A friend who used to work for a big multinational in Dublin always told me how important getting his proper employment contract was to him. He had started as a contractor and was promised an employment contract down the line. That contract would not only give him a lot more protection but would also grant him access to learning and development resources, allowing him to do his job better.
As he waited, alongside many others like him, they felt increasingly less important to the company. In any situation like that, contractors would view full-time employees with increased resentment and never fully integrate. Such a class system should never be allowed to have a presence in the office.
Your success as a company depends on the output of people, their engagement and contribution. All these will deteriorate if people feel underappreciated. If you think that your contractors are happy and this doesn’t apply to them, think again.
I hope all this has helped paint a picture why hiring independent contractors on a full-time basis is a bad idea. If you currently work with contractors in Ireland, the UK, Denmark, Portugal, or Australia, Boundless can help you avoid these pitfalls and employ them full time compliantly. See more.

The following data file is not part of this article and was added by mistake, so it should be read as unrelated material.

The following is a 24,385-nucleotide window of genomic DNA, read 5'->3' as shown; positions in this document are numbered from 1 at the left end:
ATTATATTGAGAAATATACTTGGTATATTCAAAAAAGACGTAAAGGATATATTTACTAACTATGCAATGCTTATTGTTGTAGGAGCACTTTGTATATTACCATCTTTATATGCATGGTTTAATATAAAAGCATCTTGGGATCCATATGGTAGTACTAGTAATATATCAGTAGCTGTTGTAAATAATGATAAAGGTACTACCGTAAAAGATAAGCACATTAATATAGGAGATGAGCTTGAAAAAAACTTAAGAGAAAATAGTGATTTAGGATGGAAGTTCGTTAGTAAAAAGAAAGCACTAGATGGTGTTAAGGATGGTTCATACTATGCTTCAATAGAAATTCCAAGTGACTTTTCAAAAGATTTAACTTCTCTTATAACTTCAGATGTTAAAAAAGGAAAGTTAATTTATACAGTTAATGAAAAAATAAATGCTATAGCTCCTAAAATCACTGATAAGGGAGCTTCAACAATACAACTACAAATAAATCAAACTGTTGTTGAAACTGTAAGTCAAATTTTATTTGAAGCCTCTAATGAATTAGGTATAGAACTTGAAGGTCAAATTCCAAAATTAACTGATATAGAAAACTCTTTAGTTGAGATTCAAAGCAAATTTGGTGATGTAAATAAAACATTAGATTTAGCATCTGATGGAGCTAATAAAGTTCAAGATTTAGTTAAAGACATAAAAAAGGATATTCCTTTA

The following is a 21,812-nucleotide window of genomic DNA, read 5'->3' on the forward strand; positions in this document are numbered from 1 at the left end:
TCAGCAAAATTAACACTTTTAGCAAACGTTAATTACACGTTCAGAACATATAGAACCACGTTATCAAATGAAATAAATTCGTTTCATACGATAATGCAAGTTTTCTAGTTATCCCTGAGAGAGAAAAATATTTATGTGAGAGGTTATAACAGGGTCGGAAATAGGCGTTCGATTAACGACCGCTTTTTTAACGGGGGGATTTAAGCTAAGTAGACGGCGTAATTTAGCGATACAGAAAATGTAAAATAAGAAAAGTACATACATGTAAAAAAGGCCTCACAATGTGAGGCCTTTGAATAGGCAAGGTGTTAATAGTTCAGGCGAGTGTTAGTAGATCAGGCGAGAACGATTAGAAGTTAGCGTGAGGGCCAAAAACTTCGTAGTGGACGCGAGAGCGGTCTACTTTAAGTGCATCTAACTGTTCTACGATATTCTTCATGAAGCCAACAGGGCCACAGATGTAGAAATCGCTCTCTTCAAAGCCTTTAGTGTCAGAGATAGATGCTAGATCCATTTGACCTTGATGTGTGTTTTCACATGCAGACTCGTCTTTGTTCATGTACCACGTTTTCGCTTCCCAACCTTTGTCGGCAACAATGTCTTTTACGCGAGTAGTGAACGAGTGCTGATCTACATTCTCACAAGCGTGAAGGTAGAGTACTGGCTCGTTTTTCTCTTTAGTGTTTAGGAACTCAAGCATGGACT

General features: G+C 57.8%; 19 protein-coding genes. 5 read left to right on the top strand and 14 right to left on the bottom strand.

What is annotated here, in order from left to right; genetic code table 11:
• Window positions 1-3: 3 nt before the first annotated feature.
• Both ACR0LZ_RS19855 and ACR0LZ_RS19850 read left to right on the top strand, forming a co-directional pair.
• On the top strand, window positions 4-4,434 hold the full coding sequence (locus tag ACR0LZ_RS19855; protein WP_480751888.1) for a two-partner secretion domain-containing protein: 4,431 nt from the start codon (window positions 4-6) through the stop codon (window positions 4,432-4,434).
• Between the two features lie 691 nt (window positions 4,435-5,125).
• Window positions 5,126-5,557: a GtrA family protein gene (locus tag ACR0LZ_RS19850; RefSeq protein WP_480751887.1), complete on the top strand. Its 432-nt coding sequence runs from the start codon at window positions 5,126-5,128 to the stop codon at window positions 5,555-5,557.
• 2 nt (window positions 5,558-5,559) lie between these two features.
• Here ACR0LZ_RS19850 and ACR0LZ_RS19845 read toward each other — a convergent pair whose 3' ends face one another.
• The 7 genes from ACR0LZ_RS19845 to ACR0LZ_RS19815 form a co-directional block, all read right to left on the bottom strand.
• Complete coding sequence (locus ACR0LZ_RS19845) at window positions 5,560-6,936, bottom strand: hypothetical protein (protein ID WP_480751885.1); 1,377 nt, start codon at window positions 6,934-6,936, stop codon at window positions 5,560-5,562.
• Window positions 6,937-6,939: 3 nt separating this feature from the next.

The making available of information to you on this site by Boundless shall not create a legal, confidential or other relationship between you and Boundless and does not constitute the provision of legal, tax, commercial or other professional advice by Boundless. You acknowledge and agree that any information on this site has not been prepared with your specific circumstances in mind, may not be suitable for use in your business, and does not constitute advice intended for reliance. You assume all risk and liability that may result from any such reliance on the information and you should seek independent advice from a lawyer or tax professional in the relevant jurisdiction(s) before doing so.